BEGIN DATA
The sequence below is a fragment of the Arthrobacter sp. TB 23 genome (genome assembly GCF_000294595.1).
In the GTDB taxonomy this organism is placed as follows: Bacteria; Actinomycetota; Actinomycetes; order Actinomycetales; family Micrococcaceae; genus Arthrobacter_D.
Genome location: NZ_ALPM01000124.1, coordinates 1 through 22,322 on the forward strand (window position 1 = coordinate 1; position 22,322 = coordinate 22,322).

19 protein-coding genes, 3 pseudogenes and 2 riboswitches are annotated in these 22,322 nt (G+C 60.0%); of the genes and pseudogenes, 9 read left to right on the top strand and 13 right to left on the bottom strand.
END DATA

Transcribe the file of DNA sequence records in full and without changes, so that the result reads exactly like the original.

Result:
The sequence below is a fragment of the Arthrobacter sp. TB 23 genome (genome assembly GCF_000294595.1).
In the GTDB taxonomy this organism is placed as follows: Bacteria; Actinomycetota; Actinomycetes; order Actinomycetales; family Micrococcaceae; genus Arthrobacter_D.
Genome location: NZ_ALPM01000124.1, coordinates 1 through 22,322 on the forward strand (window position 1 = coordinate 1; position 22,322 = coordinate 22,322).

19 protein-coding genes, 3 pseudogenes and 2 riboswitches are annotated in these 22,322 nt (G+C 60.0%); of the genes and pseudogenes, 9 read left to right on the top strand and 13 right to left on the bottom strand.